Feb. 6, 2017
North Carolina's headline unemployment rate sits basically where it was before the Great Recession, hovering around the 5 percent mark, and some economists are predicting another year of slow but steady growth. That may sound like an economy that has recovered and rebalanced, but this new"normal" is anything but.
Evidence abounds, in economic data and lived experience, that North Carolina's economy is far from hale and hearty.
First of all, the headline unemployment rate doesn't tell the whole story. It leaves out thousands of North Carolinians who were forced out of the labor market during and after the recession because there are simply not enough good jobs in many communities. We estimate there are 200,000 missing from the labor market who we would otherwise expect to be here given historic trends in our labor force participation.(Our estimate squares with figures reported by widely regarded NC State Economist Mike Walden).
If we included all of these "missing workers" North Carolina's unemployment rate would still be above 9 percent, instead of giving the impression that we are back to normal. This lack of full recovery is actually reflected in a less often reported official figure, the U-6 unemployment rate, which includes people who are only marginally attached to the labor market and people who have taken part-time jobs because they cannot find full-time employment. North Carolina U-6 unemployment rate sat at 9.8 percent up through the 3rd quarter of 2016, well higher than before the Great Recession.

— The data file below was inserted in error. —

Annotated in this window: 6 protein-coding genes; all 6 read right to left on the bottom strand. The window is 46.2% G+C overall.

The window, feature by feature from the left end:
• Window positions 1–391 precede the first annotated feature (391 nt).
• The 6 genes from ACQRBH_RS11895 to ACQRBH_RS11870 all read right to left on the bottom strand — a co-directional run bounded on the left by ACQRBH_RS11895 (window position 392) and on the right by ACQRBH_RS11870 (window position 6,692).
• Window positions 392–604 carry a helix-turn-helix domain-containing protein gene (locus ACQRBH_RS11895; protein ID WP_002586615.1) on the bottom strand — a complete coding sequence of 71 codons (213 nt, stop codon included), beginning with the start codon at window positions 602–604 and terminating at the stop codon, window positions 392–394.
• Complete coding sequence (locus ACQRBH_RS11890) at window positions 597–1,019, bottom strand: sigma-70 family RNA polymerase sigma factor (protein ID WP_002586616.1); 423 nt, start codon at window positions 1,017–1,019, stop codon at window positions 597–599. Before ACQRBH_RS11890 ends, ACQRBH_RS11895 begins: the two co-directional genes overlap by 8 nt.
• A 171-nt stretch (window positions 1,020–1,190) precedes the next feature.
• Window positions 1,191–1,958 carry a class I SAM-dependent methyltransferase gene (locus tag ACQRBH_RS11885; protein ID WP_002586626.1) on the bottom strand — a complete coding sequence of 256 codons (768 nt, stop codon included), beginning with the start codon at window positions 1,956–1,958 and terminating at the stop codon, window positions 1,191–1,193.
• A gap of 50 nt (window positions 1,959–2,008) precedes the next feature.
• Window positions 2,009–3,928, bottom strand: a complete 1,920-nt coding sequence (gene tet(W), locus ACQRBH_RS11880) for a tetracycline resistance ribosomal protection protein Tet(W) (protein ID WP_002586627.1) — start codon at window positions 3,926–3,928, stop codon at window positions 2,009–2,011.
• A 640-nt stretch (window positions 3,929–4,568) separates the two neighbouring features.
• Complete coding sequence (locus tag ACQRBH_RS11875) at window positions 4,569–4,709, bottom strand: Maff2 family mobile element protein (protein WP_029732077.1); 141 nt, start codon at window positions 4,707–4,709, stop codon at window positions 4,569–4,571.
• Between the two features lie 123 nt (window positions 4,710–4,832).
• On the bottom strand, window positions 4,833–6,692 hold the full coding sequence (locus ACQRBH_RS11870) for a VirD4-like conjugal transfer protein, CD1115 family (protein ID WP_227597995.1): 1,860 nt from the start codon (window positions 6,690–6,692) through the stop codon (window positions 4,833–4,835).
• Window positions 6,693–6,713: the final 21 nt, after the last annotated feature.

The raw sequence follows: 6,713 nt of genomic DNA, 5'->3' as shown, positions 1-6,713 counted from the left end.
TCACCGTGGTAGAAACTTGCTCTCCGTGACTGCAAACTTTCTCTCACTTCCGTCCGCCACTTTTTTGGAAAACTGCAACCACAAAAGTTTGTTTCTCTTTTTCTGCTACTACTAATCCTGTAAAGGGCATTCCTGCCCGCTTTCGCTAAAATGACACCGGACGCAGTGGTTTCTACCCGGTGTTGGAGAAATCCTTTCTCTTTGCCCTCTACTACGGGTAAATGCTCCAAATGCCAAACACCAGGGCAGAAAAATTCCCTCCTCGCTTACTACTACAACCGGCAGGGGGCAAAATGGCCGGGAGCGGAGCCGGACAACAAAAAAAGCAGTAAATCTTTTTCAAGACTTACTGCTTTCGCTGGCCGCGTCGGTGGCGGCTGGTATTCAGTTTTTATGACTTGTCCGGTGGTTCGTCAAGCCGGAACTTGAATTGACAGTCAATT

To be clear, North Carolina's labor market is in better shape than it was several years ago. Buoyed by plodding but consistent growth in the national economy, and the continuing migration of people and business to the Southeast, job prospects in North Carolina are certainly much improved. The number of "missing workers" has come down from its peak of over 300,000 in late 2014, but we still have a long way to go before anything like full recovery will be reached.